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Chockstone Forum - General Discussion

General Climbing Discussion

 Page 3 of 4. Messages 1 to 20 | 21 to 40 | 41 to 60 | 61 to 79
Author
bow line

Eduardo Slabofvic
29/11/2006
8:31:09 PM
Have been using bowlines to tie in with for over 20 years. They've never even looked like comming
undone. Use what you want. I still haven't found a rule book for climbing.

rodw
29/11/2006
8:38:26 PM
On 29/11/2006 Eduardo Slabofvic wrote:
>. I still haven't found a rule book for climbing.

If you go to Dymocks they can order it in.

Eduardo Slabofvic
29/11/2006
8:43:38 PM
...sorry, I should be more accurate. I use a double bowline, with the tail locked off through the knot, and
at least two turns on the half fishermans to tie off the tail
simey
29/11/2006
9:53:01 PM
On 29/11/2006 Eduardo Slabofvic wrote:
>Have been using bowlines to tie in with for over 20 years. They've never even looked like comming undone. Use what you want. I still haven't found a rule book for climbing.

The fact that there are lots of stories about bowlines coming undone, yet I've never heard one story of a fig-8 untying would probably indicate what is the more bombproof knot.

But Eduardo, I think you in particular should continue using bowlines.



simey
29/11/2006
9:56:25 PM
On 29/11/2006 nmonteith wrote:
>They are just sooo much easier to un-tie when you are ultra pumped. Useful for hard sport climbing - not great for long trad.

Well I'm sure the guy whose bowline came undone when sport-climbing appreciated the fact that there wasn't a knot to undo before he got carted off on a stretcher.


nmonteith
29/11/2006
10:06:38 PM
Harnesses break, biners snap, ropes get cut - things happen when you climb.
kieranl
29/11/2006
10:44:01 PM
I try to cut down the number of everyday basics that I can stuff up. First rule is to find something that's hard to get wrong. Then use it all the time. I just don't use a bowline anymore for tying in.
I also practise staying on the couch a lot.
PensionerPower
29/11/2006
11:50:48 PM
On 29/11/2006 simey wrote:

>If you still believe bowlines are the go for tying-in, then check out
>the latest Black Diamond catalogue (I think it was BD). There is a story
>about a guy who busted himself up pretty good after his bowline came undone.


http://www.blackdiamondequipment.com/pdf/bd_s06_rock_catalog.pdf
page "36-37 (20 of 38)"

"For tying in, you donít need to know anything other than the figure 8. Tied correctly, the ď8Ē will never untie unexpectedly. While some complain about the 8 cinching tight after a few falls, itís far preferable to a knot that can untie itself without warning - and if youíre too pumped to untie a knot, itís time to find an easier project."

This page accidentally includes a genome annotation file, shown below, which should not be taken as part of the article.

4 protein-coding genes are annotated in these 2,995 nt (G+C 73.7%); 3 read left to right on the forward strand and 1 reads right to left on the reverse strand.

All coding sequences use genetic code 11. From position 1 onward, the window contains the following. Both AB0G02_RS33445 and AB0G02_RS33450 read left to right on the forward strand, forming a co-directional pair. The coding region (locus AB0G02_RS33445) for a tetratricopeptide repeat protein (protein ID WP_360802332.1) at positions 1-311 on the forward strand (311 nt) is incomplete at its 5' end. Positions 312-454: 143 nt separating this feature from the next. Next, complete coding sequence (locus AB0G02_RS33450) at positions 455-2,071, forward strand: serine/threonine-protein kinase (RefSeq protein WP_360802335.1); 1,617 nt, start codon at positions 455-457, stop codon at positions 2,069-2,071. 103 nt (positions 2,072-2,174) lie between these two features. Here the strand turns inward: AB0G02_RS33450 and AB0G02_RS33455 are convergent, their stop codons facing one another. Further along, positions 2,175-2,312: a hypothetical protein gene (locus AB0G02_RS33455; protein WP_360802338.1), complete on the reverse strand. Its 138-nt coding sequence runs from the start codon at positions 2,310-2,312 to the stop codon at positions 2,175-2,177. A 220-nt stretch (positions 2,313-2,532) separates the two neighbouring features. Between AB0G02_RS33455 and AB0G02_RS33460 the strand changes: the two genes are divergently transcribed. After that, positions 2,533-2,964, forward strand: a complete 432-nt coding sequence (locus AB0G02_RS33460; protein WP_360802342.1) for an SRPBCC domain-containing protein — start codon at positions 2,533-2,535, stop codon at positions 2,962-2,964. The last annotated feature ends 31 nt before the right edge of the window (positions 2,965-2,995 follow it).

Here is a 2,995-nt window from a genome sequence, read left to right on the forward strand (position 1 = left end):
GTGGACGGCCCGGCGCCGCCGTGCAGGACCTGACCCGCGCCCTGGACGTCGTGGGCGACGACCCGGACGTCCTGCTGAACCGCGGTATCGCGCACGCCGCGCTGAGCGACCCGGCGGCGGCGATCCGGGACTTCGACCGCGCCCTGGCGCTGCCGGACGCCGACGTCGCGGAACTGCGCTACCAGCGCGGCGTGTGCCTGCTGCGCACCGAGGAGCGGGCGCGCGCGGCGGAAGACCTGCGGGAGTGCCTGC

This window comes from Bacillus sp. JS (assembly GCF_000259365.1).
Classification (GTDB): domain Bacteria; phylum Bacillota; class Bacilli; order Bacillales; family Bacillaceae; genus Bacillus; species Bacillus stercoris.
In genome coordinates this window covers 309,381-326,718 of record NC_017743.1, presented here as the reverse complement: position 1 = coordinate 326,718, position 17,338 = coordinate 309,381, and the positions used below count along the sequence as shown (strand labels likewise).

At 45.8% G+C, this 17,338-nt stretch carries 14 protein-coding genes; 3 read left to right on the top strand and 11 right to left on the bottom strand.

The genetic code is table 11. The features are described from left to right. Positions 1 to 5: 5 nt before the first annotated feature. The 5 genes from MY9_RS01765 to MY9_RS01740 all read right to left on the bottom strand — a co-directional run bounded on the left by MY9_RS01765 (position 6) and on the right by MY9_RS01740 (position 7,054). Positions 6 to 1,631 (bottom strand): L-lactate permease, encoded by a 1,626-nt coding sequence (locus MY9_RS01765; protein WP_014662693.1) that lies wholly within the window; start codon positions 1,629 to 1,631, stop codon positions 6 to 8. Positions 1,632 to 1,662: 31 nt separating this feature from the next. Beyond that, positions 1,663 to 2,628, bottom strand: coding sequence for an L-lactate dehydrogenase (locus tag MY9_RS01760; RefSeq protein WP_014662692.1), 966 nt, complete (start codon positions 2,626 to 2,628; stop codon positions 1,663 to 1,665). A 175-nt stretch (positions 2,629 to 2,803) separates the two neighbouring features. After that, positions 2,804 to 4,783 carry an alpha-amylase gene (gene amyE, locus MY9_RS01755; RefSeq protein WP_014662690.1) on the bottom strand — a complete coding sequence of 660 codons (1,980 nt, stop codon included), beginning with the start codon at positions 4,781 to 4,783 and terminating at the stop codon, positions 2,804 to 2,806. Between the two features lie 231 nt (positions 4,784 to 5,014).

"Adam Abraham survived a 65-foot ground fall due to his bowline untying but his body did not fare well - left and right foot shattered, left and right ankle fractured, left fibula and right wrist broken, L3 vertebra disintegrated and L4 fractured. After seven surgeries, a cadaverís vertebra, three rods, a plate and 19 screws, Miracle Boy continues to improve with remarkable strides."

Why take the risk?

muki
30/11/2006
1:51:46 AM
I remember reading Lyn Hill's book ,she tells the story of a day out sport climbing,when talking to
another climber about shoes she got sidetracked while tying in to her figure 8 knot , easy enough to
do (Mike Law did it too on boy racer) well she leaned back on the anchor only to discover her
mistake..whoops too late. the one advantage the 8 has is its good for people who are beginers or not
very good with knots they can play the racing car game to get it tied up themselves when I'm instructing
for top ropes. the bowline I use is the true rethreaded bowline and it can never come undone accidentally,
and it has several advantages over the figure 8. No 1, bieng tied in one motion
from the begining it is impossible to tie only half the knot like poor lyn. No 2, it passes twice through
my harness on the rethread,making it much stronger than the 8 ,it only passes once through the
harness. No 3, easy to check to see that it's tied correctly, just like the 8 it follows itself around the
knot , so is obvious if wrong. No 4, comes undone easily after a 20m fall. even if the double
fishermans stopper knot comes undone, then the knot has to undo itself once completely and then
somehow get two feet of tail back up through the two parts of the harness tie in before you are left with
a perfectly tied bowline with a two and a half foot tail. It just doesn't happen ! but hey, try it out
yourself, see if you can get this knot to untie itself...good luck...the bomb

Ot-doy
30/11/2006
1:54:57 AM
I use a figure-8 with a simple "extra pass".......
makes it much easier to untie, regardless of how much it cinches. http://www.climerware.com/f8x.shtml
It's been around for years, but few people seem to use it.

Another advantage : when you grab the rope to clip a draw, it feels 'clean'....
the free end isn't there to get in the way.

Eduardo Slabofvic
30/11/2006
9:24:43 AM
On 29/11/2006 simey wrote:
>The fact that there are lots of stories about bowlines coming undone,
>yet I've never heard one story of a fig-8 untying would probably indicate
>what is the more bombproof knot.

I've heard plenty of stories about alien abductions, so I guess that means that it's true. The only stories
I've heard of bowlines coming undone was when they were tied incorrectly, which means that they weren't
bowlines.

So you think bow lines are dodgy knots and so you wont tie in with them, but you will use them when
youíre rigging, so that means, by your own definitions, that your rigging is dodgy. Keep up the good work.

simey
30/11/2006
9:39:10 AM
On 29/11/2006 nmonteith wrote:
>Harnesses break, biners snap, ropes get cut - things happen when you climb.

Exactly, that's why you try and incorporate back-ups into the system, or you try and make things more bombproof/foolproof.

When I teach climbing, I am always having a go at people for focusing on the wrong issues. An example is people faffing around rigging belays and incorporating escapabable systems and using fancy knots. But then you check their anchors and realise they have missed the best placements. They have focused on whole range of unlikely scenarios or insignificant issues and yet were happy to rely on a dodgy anchor system.

I see this concern about the ease of untying a knot after you fall to be equally trivial in the scheme of things.